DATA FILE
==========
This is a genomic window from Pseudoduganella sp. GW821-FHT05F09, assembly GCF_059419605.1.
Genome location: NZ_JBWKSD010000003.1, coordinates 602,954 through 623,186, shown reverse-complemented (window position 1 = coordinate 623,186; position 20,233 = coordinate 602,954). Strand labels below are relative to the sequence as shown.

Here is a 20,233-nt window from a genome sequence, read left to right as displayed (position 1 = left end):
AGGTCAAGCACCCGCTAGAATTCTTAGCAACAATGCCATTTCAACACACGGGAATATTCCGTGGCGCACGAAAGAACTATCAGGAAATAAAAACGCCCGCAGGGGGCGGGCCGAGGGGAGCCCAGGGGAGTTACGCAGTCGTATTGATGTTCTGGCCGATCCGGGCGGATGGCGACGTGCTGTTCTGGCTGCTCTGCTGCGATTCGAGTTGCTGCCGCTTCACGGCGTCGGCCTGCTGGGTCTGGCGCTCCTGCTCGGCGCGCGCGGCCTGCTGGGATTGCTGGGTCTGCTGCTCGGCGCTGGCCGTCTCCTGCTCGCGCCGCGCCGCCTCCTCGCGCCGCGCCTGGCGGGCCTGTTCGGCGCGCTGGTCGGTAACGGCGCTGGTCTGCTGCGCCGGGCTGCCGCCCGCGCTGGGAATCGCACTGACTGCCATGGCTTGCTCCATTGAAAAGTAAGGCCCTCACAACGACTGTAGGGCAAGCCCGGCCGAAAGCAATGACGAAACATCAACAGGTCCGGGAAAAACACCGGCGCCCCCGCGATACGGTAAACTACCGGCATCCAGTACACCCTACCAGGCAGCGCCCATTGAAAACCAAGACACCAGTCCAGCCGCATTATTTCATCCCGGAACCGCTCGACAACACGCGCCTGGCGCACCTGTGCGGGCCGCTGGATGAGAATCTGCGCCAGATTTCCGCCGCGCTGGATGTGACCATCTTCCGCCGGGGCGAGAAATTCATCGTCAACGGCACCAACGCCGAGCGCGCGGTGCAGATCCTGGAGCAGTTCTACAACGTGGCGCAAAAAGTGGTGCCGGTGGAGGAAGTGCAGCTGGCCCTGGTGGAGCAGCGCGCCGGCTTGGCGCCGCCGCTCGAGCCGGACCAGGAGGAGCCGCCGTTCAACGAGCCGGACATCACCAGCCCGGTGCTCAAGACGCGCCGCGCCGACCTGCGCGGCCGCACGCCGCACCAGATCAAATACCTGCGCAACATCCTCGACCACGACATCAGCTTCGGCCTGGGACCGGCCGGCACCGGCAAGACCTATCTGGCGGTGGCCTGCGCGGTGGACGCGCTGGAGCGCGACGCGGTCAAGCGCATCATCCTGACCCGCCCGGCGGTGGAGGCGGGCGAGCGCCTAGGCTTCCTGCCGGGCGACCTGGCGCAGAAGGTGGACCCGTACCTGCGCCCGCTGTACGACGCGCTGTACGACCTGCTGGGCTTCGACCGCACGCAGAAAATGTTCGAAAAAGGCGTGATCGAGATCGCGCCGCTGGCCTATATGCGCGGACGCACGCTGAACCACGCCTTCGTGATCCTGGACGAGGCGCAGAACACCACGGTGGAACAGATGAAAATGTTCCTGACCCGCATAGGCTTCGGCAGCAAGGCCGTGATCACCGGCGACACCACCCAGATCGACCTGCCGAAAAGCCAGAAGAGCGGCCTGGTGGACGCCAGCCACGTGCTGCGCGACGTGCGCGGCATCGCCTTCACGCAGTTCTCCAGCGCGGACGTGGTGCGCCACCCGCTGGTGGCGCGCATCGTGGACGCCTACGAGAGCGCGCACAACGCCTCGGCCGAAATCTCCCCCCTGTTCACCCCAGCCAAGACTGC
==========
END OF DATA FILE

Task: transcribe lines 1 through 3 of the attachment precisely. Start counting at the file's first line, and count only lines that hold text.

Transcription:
This is a genomic window from Pseudoduganella sp. GW821-FHT05F09, assembly GCF_059419605.1.
Genome location: NZ_JBWKSD010000003.1, coordinates 602,954 through 623,186, shown reverse-complemented (window position 1 = coordinate 623,186; position 20,233 = coordinate 602,954). Strand labels below are relative to the sequence as shown.

Here is a 20,233-nt window from a genome sequence, read left to right as displayed (position 1 = left end):